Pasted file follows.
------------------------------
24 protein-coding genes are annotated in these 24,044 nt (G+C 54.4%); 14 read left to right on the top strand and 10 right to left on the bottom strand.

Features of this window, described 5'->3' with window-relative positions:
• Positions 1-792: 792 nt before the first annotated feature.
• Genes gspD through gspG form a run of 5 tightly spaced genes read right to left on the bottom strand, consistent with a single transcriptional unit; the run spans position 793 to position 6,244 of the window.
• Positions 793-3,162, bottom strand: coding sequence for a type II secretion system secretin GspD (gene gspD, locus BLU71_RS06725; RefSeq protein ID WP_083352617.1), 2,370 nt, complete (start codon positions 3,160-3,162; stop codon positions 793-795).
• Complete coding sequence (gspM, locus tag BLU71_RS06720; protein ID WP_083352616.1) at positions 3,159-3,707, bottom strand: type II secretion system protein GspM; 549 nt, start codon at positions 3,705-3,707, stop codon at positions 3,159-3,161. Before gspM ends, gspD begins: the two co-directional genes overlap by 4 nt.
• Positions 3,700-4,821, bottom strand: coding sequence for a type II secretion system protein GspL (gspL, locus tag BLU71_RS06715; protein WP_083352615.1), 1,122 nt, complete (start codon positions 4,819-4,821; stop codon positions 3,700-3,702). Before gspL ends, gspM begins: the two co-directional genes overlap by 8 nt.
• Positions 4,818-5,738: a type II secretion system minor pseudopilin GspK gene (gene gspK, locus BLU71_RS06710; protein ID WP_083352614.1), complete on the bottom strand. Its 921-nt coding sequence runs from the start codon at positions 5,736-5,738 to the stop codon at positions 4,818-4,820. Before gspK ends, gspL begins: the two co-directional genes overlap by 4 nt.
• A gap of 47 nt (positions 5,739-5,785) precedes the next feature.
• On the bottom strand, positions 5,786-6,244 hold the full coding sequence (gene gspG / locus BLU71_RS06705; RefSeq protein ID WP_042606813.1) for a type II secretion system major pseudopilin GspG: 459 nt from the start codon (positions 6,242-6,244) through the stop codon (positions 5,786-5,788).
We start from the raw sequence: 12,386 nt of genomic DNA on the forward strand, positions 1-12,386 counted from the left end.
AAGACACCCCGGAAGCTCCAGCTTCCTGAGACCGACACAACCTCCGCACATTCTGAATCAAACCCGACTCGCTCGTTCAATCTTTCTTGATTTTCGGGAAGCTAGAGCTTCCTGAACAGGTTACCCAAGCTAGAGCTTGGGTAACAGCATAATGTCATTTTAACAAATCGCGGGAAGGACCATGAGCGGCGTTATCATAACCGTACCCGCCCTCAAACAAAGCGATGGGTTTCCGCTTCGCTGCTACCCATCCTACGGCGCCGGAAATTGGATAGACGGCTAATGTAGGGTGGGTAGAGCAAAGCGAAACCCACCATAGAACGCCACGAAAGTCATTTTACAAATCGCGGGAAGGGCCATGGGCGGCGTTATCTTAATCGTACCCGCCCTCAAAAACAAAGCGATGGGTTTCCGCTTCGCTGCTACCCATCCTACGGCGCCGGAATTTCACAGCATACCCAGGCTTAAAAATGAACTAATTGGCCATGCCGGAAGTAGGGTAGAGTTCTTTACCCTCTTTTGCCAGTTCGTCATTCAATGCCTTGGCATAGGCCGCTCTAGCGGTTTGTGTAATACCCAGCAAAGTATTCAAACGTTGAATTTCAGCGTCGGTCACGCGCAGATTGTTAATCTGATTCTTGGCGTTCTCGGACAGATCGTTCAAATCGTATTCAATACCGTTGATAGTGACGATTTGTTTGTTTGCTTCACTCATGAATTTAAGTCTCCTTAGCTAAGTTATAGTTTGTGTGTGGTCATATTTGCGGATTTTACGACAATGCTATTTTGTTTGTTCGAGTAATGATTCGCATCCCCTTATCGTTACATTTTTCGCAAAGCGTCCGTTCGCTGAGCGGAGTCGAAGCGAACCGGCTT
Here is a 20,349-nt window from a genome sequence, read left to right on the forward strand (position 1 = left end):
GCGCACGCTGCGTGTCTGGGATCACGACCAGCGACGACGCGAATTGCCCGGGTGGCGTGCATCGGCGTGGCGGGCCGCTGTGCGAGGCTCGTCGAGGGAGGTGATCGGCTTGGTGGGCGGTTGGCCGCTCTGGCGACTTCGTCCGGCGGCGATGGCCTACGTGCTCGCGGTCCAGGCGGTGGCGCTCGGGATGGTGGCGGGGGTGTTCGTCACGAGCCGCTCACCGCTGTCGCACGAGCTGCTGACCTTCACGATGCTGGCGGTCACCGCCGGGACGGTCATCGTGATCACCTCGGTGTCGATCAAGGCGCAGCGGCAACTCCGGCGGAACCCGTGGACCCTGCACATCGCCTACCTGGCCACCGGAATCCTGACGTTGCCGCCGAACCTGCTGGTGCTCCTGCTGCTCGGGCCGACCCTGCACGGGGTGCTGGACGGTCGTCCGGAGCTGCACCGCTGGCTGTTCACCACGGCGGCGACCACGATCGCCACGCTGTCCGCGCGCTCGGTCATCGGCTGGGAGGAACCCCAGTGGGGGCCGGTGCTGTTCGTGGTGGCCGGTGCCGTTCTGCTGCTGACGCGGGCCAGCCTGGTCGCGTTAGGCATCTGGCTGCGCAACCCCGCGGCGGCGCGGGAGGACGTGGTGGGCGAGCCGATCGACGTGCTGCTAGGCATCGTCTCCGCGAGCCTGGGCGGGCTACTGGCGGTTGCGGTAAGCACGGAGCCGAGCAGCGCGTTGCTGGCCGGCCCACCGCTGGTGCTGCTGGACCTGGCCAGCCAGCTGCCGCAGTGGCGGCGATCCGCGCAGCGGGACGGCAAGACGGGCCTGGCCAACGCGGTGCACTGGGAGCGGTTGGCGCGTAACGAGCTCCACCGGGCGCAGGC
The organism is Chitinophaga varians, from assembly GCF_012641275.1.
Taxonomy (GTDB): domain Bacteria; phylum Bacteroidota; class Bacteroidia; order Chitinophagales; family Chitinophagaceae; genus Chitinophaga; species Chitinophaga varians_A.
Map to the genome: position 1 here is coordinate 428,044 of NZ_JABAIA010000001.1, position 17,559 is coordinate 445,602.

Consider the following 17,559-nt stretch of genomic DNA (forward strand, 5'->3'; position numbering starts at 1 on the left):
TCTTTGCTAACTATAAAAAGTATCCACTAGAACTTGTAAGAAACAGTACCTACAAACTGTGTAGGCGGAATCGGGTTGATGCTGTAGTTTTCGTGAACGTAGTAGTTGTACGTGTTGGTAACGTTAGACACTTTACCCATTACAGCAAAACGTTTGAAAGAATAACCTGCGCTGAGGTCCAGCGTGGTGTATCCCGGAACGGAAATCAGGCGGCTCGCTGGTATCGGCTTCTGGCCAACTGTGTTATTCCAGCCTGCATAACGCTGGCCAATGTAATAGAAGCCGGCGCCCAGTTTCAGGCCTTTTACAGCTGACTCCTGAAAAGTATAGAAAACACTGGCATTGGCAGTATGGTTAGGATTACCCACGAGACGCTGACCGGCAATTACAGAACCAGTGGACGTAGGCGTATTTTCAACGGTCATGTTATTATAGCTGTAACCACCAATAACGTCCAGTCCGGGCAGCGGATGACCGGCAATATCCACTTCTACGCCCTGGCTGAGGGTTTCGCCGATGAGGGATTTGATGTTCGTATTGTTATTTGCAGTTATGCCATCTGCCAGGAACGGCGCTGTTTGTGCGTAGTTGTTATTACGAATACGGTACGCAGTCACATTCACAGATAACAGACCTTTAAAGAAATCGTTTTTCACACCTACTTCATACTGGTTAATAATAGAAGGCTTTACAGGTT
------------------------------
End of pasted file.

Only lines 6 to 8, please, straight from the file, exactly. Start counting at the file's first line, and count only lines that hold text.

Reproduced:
• Complete coding sequence (gspM, locus tag BLU71_RS06720; protein ID WP_083352616.1) at positions 3,159-3,707, bottom strand: type II secretion system protein GspM; 549 nt, start codon at positions 3,705-3,707, stop codon at positions 3,159-3,161. Before gspM ends, gspD begins: the two co-directional genes overlap by 4 nt.
• Positions 3,700-4,821, bottom strand: coding sequence for a type II secretion system protein GspL (gspL, locus tag BLU71_RS06715; protein WP_083352615.1), 1,122 nt, complete (start codon positions 4,819-4,821; stop codon positions 3,700-3,702). Before gspL ends, gspM begins: the two co-directional genes overlap by 8 nt.
• Positions 4,818-5,738: a type II secretion system minor pseudopilin GspK gene (gene gspK, locus BLU71_RS06710; protein ID WP_083352614.1), complete on the bottom strand. Its 921-nt coding sequence runs from the start codon at positions 5,736-5,738 to the stop codon at positions 4,818-4,820. Before gspK ends, gspL begins: the two co-directional genes overlap by 4 nt.